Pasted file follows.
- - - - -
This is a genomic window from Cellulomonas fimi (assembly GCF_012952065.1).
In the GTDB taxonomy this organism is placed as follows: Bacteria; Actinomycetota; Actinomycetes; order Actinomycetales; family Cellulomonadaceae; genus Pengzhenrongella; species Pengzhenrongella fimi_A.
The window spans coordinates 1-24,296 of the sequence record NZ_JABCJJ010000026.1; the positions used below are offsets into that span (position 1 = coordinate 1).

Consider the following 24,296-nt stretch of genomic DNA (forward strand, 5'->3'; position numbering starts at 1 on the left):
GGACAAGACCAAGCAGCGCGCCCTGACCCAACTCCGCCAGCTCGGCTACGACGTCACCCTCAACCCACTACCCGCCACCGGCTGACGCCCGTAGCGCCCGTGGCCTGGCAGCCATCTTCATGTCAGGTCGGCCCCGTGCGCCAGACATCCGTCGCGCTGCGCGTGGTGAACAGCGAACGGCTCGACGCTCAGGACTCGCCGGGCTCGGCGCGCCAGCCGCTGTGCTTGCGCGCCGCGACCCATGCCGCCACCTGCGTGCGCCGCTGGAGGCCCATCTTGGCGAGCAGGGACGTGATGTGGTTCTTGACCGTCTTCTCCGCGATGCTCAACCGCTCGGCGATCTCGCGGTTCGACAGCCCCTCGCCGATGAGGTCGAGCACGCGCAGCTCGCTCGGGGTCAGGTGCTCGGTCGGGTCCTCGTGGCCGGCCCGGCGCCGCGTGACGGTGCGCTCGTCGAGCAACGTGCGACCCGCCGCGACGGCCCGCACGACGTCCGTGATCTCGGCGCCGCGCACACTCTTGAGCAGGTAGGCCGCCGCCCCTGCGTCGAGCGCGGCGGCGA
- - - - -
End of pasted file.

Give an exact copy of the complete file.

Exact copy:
This is a genomic window from Cellulomonas fimi (assembly GCF_012952065.1).
In the GTDB taxonomy this organism is placed as follows: Bacteria; Actinomycetota; Actinomycetes; order Actinomycetales; family Cellulomonadaceae; genus Pengzhenrongella; species Pengzhenrongella fimi_A.
The window spans coordinates 1-24,296 of the sequence record NZ_JABCJJ010000026.1; the positions used below are offsets into that span (position 1 = coordinate 1).

Consider the following 24,296-nt stretch of genomic DNA (forward strand, 5'->3'; position numbering starts at 1 on the left):
GGACAAGACCAAGCAGCGCGCCCTGACCCAACTCCGCCAGCTCGGCTACGACGTCACCCTCAACCCACTACCCGCCACCGGCTGACGCCCGTAGCGCCCGTGGCCTGGCAGCCATCTTCATGTCAGGTCGGCCCCGTGCGCCAGACATCCGTCGCGCTGCGCGTGGTGAACAGCGAACGGCTCGACGCTCAGGACTCGCCGGGCTCGGCGCGCCAGCCGCTGTGCTTGCGCGCCGCGACCCATGCCGCCACCTGCGTGCGCCGCTGGAGGCCCATCTTGGCGAGCAGGGACGTGATGTGGTTCTTGACCGTCTTCTCCGCGATGCTCAACCGCTCGGCGATCTCGCGGTTCGACAGCCCCTCGCCGATGAGGTCGAGCACGCGCAGCTCGCTCGGGGTCAGGTGCTCGGTCGGGTCCTCGTGGCCGGCCCGGCGCCGCGTGACGGTGCGCTCGTCGAGCAACGTGCGACCCGCCGCGACGGCCCGCACGACGTCCGTGATCTCGGCGCCGCGCACACTCTTGAGCAGGTAGGCCGCCGCCCCTGCGTCGAGCGCGGCGGCGA